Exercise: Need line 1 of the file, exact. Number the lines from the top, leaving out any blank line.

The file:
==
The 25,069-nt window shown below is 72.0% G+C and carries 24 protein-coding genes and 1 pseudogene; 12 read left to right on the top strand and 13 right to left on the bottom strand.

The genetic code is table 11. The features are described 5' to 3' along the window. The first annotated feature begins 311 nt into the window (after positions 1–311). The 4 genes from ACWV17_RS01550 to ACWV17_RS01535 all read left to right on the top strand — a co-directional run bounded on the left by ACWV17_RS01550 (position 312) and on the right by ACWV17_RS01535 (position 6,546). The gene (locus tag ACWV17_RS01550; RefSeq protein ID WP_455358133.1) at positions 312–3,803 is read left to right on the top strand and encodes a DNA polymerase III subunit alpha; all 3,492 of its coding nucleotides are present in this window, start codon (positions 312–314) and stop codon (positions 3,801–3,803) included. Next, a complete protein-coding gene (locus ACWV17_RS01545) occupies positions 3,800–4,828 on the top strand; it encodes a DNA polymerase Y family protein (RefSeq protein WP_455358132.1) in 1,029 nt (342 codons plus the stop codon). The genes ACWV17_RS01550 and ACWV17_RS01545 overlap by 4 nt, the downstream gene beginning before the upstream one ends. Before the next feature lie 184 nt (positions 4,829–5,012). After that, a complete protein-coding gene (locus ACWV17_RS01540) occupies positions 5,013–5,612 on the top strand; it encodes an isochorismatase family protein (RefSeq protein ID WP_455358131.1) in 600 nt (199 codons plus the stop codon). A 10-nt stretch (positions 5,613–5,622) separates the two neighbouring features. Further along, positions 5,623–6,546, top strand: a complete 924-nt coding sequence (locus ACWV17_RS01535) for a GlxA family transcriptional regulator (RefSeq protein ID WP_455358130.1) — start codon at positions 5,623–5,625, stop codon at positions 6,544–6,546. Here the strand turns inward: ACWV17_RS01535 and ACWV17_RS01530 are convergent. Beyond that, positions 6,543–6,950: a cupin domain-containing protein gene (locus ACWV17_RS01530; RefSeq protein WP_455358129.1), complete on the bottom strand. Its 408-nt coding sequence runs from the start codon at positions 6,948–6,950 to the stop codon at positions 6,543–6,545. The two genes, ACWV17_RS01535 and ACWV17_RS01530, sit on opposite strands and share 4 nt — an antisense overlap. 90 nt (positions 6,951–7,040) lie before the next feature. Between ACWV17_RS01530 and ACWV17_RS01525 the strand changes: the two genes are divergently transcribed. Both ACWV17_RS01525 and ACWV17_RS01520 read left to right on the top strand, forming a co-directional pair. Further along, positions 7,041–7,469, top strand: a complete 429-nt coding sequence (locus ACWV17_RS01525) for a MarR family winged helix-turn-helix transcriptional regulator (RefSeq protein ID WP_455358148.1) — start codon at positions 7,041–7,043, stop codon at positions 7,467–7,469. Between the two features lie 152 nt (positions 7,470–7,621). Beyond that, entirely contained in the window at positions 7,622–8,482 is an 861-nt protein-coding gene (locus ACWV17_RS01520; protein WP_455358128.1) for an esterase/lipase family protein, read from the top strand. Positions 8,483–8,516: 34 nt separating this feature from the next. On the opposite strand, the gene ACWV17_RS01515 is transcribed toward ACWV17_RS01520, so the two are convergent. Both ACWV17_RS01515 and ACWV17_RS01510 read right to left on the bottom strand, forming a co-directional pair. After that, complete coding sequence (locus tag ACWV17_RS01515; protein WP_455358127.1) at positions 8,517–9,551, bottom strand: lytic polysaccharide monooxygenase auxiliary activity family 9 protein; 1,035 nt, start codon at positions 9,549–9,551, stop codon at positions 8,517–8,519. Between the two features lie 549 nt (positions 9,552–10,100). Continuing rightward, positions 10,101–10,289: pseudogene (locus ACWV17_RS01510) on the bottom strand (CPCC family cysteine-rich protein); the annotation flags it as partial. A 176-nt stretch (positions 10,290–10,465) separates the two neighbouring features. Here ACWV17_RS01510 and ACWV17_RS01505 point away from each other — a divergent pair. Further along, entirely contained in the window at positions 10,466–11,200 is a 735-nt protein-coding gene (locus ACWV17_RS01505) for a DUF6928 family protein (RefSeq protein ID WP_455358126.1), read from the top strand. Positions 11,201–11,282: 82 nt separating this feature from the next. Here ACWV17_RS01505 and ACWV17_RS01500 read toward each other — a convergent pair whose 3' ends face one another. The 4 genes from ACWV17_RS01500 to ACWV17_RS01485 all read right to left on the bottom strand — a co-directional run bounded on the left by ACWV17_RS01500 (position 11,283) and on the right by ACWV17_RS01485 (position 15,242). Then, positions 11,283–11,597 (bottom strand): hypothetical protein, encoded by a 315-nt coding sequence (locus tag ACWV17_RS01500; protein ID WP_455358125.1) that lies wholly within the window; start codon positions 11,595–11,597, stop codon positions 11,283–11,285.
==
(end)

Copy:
The 25,069-nt window shown below is 72.0% G+C and carries 24 protein-coding genes and 1 pseudogene; 12 read left to right on the top strand and 13 right to left on the bottom strand.